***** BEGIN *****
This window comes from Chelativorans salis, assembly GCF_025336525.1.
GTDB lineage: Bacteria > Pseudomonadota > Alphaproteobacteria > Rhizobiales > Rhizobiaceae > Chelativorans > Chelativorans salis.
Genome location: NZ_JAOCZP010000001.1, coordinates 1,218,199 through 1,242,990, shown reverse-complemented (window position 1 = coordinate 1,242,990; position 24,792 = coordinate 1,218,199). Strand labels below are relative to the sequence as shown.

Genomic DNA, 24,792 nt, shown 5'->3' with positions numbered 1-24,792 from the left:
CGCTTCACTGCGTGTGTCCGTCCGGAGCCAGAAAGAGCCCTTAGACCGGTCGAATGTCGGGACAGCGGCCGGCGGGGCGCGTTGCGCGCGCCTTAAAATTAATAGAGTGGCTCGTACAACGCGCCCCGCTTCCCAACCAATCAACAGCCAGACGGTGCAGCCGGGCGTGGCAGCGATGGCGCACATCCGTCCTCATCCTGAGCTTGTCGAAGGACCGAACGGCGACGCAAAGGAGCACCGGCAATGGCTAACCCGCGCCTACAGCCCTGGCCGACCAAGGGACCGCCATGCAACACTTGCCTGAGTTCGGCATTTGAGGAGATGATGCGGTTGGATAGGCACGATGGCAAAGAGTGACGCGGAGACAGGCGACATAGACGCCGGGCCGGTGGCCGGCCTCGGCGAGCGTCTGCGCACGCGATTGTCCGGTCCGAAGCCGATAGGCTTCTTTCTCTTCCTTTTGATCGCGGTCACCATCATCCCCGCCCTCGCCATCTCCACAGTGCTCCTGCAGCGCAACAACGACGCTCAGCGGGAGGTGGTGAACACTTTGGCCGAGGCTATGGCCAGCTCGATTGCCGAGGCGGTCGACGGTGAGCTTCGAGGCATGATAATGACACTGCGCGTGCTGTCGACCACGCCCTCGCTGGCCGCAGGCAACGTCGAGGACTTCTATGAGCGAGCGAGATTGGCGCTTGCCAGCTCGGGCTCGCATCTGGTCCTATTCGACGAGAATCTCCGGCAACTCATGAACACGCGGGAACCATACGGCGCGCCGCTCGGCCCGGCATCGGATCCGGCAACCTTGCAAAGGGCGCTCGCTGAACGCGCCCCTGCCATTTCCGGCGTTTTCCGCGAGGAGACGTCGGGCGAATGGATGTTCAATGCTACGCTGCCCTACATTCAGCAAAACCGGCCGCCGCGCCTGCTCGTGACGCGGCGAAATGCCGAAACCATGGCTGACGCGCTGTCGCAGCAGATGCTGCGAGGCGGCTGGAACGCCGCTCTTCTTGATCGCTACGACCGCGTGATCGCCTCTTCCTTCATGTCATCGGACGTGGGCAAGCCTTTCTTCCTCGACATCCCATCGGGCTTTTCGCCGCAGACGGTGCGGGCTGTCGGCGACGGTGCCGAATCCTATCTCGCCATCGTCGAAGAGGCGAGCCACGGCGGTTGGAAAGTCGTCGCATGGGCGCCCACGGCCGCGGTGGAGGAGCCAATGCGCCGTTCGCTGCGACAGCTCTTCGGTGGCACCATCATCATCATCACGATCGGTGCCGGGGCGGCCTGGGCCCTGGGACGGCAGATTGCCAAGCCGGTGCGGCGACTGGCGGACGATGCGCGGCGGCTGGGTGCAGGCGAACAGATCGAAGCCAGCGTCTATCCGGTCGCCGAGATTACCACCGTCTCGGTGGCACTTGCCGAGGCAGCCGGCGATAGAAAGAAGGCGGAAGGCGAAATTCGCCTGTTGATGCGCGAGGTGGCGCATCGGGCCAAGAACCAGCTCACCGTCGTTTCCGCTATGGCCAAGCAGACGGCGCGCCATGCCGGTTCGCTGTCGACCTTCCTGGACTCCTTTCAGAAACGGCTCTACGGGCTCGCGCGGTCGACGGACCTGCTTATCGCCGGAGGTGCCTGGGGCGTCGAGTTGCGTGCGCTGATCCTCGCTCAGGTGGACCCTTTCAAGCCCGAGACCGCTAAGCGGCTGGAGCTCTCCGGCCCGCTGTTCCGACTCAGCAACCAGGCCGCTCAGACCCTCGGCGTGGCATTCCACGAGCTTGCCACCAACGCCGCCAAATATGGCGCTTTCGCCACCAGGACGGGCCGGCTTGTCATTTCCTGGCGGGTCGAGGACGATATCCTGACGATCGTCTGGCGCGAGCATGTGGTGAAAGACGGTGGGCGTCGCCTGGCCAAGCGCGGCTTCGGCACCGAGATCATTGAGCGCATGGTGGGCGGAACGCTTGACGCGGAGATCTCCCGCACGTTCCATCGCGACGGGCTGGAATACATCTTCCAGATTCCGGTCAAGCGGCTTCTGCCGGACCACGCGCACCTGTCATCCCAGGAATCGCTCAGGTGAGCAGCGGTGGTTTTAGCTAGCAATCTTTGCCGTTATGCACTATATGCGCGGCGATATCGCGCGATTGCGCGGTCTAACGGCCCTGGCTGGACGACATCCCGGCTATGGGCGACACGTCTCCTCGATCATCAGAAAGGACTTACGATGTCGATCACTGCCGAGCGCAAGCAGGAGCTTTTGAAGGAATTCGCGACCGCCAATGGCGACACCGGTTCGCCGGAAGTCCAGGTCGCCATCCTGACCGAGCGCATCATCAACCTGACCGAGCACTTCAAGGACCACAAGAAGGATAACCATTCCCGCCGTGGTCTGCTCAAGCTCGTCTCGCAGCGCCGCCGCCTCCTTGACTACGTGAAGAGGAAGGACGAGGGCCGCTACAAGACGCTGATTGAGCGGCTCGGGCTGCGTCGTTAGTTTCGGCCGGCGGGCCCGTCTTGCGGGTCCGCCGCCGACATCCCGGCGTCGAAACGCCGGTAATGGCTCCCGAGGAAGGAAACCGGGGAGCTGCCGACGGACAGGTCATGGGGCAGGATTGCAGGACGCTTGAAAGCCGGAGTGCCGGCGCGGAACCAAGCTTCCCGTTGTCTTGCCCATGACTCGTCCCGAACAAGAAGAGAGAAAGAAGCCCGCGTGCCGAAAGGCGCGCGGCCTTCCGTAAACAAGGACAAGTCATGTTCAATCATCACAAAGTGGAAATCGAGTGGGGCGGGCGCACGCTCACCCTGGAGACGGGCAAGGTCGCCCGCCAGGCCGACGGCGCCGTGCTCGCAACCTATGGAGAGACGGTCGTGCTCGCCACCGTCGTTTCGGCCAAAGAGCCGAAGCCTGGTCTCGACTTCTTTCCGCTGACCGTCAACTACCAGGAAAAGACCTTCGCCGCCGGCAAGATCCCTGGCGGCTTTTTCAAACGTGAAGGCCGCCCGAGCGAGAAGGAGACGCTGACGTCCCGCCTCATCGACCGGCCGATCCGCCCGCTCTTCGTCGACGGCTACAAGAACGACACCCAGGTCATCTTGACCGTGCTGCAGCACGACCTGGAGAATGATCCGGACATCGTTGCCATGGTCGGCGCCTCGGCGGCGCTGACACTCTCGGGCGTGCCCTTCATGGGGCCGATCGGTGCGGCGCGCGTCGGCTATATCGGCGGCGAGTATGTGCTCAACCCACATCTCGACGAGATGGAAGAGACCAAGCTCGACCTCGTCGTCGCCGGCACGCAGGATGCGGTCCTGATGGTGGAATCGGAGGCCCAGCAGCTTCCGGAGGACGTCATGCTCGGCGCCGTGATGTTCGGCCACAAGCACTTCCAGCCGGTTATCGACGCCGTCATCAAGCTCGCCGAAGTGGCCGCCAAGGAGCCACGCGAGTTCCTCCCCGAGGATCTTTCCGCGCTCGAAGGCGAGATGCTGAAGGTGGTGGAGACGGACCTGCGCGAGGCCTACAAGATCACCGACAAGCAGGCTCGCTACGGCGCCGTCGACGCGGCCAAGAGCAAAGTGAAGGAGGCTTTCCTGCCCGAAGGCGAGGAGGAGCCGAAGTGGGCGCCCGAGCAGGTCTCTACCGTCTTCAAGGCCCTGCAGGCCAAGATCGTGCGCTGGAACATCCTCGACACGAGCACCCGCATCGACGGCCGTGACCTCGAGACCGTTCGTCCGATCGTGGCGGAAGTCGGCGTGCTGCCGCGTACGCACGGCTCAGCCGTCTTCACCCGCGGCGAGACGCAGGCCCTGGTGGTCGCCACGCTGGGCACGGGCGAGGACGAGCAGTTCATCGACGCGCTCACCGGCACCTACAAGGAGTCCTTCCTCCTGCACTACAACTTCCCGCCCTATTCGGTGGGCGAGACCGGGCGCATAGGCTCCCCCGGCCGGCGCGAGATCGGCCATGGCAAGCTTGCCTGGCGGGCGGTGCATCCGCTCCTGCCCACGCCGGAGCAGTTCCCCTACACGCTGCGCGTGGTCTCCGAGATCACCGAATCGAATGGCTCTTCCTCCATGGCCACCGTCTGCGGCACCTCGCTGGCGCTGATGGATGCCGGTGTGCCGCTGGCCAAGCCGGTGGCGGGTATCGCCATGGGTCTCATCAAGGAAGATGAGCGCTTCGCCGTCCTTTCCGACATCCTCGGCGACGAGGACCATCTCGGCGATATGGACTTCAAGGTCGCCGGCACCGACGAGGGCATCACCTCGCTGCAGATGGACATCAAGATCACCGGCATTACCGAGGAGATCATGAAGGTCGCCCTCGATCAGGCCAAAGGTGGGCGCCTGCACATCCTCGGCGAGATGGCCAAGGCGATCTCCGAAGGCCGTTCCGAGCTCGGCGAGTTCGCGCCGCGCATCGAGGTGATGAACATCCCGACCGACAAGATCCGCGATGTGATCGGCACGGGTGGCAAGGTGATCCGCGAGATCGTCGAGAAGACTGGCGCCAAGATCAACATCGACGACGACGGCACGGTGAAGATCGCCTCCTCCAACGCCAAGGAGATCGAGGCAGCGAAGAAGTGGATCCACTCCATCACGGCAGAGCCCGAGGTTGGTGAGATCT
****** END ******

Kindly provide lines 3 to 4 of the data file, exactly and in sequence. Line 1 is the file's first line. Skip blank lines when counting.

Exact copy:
Genome location: NZ_JAOCZP010000001.1, coordinates 1,218,199 through 1,242,990, shown reverse-complemented (window position 1 = coordinate 1,242,990; position 24,792 = coordinate 1,218,199). Strand labels below are relative to the sequence as shown.

Genomic DNA, 24,792 nt, shown 5'->3' with positions numbered 1-24,792 from the left: